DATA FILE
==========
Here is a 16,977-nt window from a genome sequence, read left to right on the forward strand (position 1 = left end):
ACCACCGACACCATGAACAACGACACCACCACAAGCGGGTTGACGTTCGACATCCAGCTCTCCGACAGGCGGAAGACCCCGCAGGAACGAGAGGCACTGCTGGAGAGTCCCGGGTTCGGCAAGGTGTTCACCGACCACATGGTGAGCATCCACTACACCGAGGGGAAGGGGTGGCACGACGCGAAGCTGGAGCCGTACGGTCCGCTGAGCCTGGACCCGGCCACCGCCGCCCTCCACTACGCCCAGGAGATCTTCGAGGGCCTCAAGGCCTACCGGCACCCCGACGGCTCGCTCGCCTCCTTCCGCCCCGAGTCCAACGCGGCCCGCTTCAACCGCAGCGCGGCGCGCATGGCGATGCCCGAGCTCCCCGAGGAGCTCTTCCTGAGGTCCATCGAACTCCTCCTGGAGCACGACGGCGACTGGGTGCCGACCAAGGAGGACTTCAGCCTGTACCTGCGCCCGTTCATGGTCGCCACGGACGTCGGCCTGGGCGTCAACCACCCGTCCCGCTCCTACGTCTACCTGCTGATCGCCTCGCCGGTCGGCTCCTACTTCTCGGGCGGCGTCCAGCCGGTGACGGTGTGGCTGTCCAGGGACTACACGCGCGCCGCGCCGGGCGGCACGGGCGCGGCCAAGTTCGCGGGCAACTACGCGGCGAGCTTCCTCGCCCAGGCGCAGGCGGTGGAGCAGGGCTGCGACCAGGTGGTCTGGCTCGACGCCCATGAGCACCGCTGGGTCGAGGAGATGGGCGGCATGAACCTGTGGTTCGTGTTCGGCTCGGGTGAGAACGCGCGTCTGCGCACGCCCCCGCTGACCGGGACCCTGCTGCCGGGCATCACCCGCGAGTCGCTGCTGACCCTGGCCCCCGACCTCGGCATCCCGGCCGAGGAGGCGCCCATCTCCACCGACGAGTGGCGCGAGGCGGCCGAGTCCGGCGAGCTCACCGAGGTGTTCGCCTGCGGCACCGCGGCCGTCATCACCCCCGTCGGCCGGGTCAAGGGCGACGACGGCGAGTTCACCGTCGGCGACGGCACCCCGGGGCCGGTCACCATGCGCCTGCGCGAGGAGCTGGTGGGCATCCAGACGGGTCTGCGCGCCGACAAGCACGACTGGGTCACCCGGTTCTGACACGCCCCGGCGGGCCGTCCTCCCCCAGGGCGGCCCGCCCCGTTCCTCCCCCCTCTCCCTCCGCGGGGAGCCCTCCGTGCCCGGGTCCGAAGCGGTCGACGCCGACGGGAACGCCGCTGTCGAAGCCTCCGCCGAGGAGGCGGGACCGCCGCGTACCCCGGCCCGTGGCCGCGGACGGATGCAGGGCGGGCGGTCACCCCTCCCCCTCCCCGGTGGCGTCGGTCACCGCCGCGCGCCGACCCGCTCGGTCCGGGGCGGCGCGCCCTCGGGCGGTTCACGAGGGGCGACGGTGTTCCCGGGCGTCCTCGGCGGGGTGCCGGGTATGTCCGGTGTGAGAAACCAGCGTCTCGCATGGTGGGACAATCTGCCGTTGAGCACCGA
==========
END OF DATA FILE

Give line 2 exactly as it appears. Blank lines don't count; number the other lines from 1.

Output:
ACCACCGACACCATGAACAACGACACCACCACAAGCGGGTTGACGTTCGACATCCAGCTCTCCGACAGGCGGAAGACCCCGCAGGAACGAGAGGCACTGCTGGAGAGTCCCGGGTTCGGCAAGGTGTTCACCGACCACATGGTGAGCATCCACTACACCGAGGGGAAGGGGTGGCACGACGCGAAGCTGGAGCCGTACGGTCCGCTGAGCCTGGACCCGGCCACCGCCGCCCTCCACTACGCCCAGGAGATCTTCGAGGGCCTCAAGGCCTACCGGCACCCCGACGGCTCGCTCGCCTCCTTCCGCCCCGAGTCCAACGCGGCCCGCTTCAACCGCAGCGCGGCGCGCATGGCGATGCCCGAGCTCCCCGAGGAGCTCTTCCTGAGGTCCATCGAACTCCTCCTGGAGCACGACGGCGACTGGGTGCCGACCAAGGAGGACTTCAGCCTGTACCTGCGCCCGTTCATGGTCGCCACGGACGTCGGCCTGGGCGTCAACCACCCGTCCCGCTCCTACGTCTACCTGCTGATCGCCTCGCCGGTCGGCTCCTACTTCTCGGGCGGCGTCCAGCCGGTGACGGTGTGGCTGTCCAGGGACTACACGCGCGCCGCGCCGGGCGGCACGGGCGCGGCCAAGTTCGCGGGCAACTACGCGGCGAGCTTCCTCGCCCAGGCGCAGGCGGTGGAGCAGGGCTGCGACCAGGTGGTCTGGCTCGACGCCCATGAGCACCGCTGGGTCGAGGAGATGGGCGGCATGAACCTGTGGTTCGTGTTCGGCTCGGGTGAGAACGCGCGTCTGCGCACGCCCCCGCTGACCGGGACCCTGCTGCCGGGCATCACCCGCGAGTCGCTGCTGACCCTGGCCCCCGACCTCGGCATCCCGGCCGAGGAGGCGCCCATCTCCACCGACGAGTGGCGCGAGGCGGCCGAGTCCGGCGAGCTCACCGAGGTGTTCGCCTGCGGCACCGCGGCCGTCATCACCCCCGTCGGCCGGGTCAAGGGCGACGACGGCGAGTTCACCGTCGGCGACGGCACCCCGGGGCCGGTCACCATGCGCCTGCGCGAGGAGCTGGTGGGCATCCAGACGGGTCTGCGCGCCGACAAGCACGACTGGGTCACCCGGTTCTGACACGCCCCGGCGGGCCGTCCTCCCCCAGGGCGGCCCGCCCCGTTCCTCCCCCCTCTCCCTCCGCGGGGAGCCCTCCGTGCCCGGGTCCGAAGCGGTCGACGCCGACGGGAACGCCGCTGTCGAAGCCTCCGCCGAGGAGGCGGGACCGCCGCGTACCCCGGCCCGTGGCCGCGGACGGATGCAGGGCGGGCGGTCACCCCTCCCCCTCCCCGGTGGCGTCGGTCACCGCCGCGCGCCGACCCGCTCGGTCCGGGGCGGCGCGCCCTCGGGCGGTTCACGAGGGGCGACGGTGTTCCCGGGCGTCCTCGGCGGGGTGCCGGGTATGTCCGGTGTGAGAAACCAGCGTCTCGCATGGTGGGACAATCTGCCGTTGAGCACCGA